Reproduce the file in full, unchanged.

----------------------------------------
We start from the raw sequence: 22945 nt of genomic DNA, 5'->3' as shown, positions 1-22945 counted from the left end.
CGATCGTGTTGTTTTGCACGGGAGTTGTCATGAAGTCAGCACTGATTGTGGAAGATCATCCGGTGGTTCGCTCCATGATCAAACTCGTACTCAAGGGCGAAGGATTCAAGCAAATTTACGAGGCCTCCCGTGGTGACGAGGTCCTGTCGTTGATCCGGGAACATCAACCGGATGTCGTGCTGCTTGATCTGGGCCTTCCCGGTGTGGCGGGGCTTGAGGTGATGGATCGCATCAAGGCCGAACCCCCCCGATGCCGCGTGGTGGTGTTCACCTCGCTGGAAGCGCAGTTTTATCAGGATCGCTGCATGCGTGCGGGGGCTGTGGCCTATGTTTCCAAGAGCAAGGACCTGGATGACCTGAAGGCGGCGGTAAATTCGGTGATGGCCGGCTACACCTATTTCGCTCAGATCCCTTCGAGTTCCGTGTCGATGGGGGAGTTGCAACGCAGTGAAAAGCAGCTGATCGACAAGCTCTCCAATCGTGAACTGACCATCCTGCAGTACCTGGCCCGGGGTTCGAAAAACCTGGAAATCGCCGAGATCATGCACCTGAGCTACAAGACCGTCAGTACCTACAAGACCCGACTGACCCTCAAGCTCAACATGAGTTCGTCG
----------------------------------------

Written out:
We start from the raw sequence: 22945 nt of genomic DNA, 5'->3' as shown, positions 1-22945 counted from the left end.
CGATCGTGTTGTTTTGCACGGGAGTTGTCATGAAGTCAGCACTGATTGTGGAAGATCATCCGGTGGTTCGCTCCATGATCAAACTCGTACTCAAGGGCGAAGGATTCAAGCAAATTTACGAGGCCTCCCGTGGTGACGAGGTCCTGTCGTTGATCCGGGAACATCAACCGGATGTCGTGCTGCTTGATCTGGGCCTTCCCGGTGTGGCGGGGCTTGAGGTGATGGATCGCATCAAGGCCGAACCCCCCCGATGCCGCGTGGTGGTGTTCACCTCGCTGGAAGCGCAGTTTTATCAGGATCGCTGCATGCGTGCGGGGGCTGTGGCCTATGTTTCCAAGAGCAAGGACCTGGATGACCTGAAGGCGGCGGTAAATTCGGTGATGGCCGGCTACACCTATTTCGCTCAGATCCCTTCGAGTTCCGTGTCGATGGGGGAGTTGCAACGCAGTGAAAAGCAGCTGATCGACAAGCTCTCCAATCGTGAACTGACCATCCTGCAGTACCTGGCCCGGGGTTCGAAAAACCTGGAAATCGCCGAGATCATGCACCTGAGCTACAAGACCGTCAGTACCTACAAGACCCGACTGACCCTCAAGCTCAACATGAGTTCGTCG